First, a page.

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Great Lakes Workshop


Tuesday, June 21, 2011
Edison Boat Club – Detroit, Michigan

On June 21, 2011 the Interagency Ocean Observation Committee co-hosted a workshop with the Great Lakes Observing System to provide attendees with an understanding of Great Lakes observing systems and their uses, explore existing and emerging user needs for data and information, provide an opportunity to match use needs with observing system capability, and help to inform plans for the future enhancement of the Great Lakes Observing System.  The day began with several presentations to set the stage by putting the role of GLOS in context of national and global efforts. Additional presentations from representatives from several federal agencies provided insight into current programs that are relevant to industries.

Selected industry representatives from the agriculture, energy, wind, and water management sectors presented user-case, explaining how data is used in decision-making and identifying gaps in current data needs. Following, the larger group was broken down into smaller working groups to discuss a set of questions provided by the organizing committee. The event was supported by DTE Energy, Battelle, Sonadyne, the Council of Great Lakes Industries, Baird, Sarnia-Lambton Environmental Association, and the Michigan Farm Bureau. CLICK HERE TO VIEW THE SUMMARY REPORT.

PRESENTATIONS

Setting the Stage

Great Lakes Observing Issues

User Case Studies

SWEET SEA CHANGES: HOW GREAT LAKES OBSERVATIONS CAN WORK FOR YOU

As the largest freshwater ecosystem on Earth, the Great Lakes have a profound influence on the surrounding region providing unparalleled water resources, unique weather patterns and fertile landscapes.  Known as North America’s ‘Third Coast’ and the ‘Sweet Seas,’ the Great Lakes are an important source of freshwater for domestic, industrial and agricultural use; serve as a regional highway for trade; and support world class recreational uses.  Great Lakes basin water resources support industrial activities, urban populations, rural communities and agriculture; and provide ecosystem services needed to support aquatic and terrestrial species. The region also holds potential as a location for exploiting renewable energy through harnessing the winds that blow over it for much of the year.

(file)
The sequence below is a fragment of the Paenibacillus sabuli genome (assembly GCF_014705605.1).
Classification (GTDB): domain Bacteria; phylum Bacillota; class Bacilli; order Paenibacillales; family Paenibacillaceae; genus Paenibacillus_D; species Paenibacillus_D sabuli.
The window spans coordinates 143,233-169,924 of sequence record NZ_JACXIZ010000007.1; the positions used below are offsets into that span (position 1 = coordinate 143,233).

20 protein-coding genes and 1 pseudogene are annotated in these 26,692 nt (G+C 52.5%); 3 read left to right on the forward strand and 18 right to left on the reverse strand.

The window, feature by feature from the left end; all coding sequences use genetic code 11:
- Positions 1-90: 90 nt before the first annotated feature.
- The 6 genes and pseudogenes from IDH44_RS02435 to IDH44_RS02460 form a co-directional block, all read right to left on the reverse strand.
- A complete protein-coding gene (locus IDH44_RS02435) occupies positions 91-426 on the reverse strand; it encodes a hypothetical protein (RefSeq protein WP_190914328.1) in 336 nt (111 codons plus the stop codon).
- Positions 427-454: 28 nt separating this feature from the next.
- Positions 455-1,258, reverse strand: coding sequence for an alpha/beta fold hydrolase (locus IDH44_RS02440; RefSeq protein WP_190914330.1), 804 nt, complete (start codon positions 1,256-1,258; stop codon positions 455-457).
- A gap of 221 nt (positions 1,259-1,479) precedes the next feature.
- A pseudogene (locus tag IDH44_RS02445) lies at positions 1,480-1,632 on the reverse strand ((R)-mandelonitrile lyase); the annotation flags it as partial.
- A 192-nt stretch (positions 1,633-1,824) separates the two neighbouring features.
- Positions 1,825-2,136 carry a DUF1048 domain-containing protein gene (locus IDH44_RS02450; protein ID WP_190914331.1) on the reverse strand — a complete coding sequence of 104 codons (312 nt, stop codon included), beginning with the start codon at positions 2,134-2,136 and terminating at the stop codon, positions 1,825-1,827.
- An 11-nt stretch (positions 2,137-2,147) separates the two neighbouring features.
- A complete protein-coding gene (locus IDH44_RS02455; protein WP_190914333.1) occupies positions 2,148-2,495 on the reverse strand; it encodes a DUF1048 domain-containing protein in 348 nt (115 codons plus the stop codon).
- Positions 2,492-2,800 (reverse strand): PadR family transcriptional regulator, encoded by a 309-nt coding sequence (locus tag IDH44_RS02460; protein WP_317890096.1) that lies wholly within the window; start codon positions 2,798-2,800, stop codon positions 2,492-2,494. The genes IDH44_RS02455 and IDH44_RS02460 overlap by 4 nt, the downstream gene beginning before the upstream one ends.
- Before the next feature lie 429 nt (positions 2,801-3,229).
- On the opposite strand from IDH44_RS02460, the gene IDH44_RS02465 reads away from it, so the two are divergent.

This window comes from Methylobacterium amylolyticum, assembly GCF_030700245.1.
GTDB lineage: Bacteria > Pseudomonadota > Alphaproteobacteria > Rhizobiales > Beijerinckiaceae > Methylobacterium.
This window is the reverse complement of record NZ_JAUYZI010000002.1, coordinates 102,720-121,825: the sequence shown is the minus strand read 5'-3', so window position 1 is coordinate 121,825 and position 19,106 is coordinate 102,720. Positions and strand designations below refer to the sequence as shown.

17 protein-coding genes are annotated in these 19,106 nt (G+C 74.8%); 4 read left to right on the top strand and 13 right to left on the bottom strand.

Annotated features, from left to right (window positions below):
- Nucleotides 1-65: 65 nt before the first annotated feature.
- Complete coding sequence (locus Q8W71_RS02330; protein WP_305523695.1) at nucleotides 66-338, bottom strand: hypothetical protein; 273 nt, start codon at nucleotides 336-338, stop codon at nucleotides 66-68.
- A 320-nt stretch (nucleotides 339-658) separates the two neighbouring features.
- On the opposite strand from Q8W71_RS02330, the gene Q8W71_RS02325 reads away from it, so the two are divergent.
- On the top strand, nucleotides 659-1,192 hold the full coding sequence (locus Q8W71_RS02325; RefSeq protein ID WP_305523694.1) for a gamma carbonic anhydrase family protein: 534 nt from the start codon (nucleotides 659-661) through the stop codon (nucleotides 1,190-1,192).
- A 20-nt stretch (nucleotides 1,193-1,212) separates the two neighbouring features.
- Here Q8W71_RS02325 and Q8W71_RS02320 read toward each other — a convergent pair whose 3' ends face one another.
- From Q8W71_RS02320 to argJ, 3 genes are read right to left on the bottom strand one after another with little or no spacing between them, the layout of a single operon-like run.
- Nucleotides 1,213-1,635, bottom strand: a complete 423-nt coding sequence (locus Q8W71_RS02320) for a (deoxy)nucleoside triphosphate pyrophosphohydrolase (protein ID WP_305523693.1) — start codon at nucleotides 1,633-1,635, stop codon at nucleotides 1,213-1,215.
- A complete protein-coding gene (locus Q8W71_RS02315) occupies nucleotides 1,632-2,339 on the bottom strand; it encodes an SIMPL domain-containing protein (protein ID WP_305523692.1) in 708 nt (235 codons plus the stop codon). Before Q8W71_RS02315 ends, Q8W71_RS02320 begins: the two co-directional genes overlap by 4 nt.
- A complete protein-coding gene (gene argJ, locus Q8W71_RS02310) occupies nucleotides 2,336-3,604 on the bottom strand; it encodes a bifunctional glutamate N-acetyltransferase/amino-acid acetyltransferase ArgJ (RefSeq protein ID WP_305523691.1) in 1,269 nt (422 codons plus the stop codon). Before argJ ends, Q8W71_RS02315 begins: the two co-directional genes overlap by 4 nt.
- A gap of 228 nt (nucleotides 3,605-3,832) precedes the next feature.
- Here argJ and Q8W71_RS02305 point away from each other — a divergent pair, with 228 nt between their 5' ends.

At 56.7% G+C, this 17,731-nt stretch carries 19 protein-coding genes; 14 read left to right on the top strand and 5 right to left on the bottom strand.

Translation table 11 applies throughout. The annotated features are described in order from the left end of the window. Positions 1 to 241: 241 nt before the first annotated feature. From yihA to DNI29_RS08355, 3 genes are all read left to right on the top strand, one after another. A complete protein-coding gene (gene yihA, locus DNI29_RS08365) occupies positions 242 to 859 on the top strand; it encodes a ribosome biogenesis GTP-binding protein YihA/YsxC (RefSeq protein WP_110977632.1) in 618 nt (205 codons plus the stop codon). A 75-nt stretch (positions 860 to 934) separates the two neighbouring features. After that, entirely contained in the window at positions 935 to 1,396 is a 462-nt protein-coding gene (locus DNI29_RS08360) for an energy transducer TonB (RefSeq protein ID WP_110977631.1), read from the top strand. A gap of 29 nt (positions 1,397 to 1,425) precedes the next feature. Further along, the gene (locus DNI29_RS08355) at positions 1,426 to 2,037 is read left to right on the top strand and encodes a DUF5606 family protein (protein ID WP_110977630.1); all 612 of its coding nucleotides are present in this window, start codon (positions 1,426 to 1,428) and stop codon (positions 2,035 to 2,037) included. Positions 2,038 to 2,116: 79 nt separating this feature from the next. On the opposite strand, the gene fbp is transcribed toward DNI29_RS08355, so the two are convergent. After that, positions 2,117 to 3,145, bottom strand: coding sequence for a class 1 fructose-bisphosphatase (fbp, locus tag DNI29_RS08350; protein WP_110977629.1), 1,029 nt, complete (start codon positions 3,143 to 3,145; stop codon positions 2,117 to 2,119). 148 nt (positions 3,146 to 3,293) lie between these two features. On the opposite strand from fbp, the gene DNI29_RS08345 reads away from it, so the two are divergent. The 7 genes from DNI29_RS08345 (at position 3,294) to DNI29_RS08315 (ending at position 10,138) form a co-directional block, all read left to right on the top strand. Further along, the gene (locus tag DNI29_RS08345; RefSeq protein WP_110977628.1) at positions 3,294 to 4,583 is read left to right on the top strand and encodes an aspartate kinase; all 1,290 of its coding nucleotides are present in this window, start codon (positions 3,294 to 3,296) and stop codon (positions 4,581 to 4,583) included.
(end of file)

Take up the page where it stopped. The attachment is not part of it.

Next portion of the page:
The realization of the many benefits that the Great Lakes can provide depends on observing and monitoring these resources. Great Lakes observations are made by many federal, state, and nongovernmental organizations, as well as by private companies. Many of these observations and data resources are being brought together by the Great Lakes Observing System – an integral part of the U.S. Integrated Ocean Observing System. These data, and the forecasts and predictions made from them, are a critical resource for managing the sustainable Satellite Photouse of Great Lakes resources as well as contributing to understanding the role of the Lakes in weather and climate.

With a focus on energy and water utilities, marine operations and agriculture, the workshop provided attendees with an understanding of Great Lakes observing systems and their uses; will explore existing and emerging user needs for data and information; an opportunity to match user needs with observing system capability, and helped to inform plans for the future enhancement of the Great Lakes Observing System.

For more information  contact Jennifer Read, Executive Director of the Great Lakes Observing System, jread@glos.us , 734-332-6101.

 

Great Lakes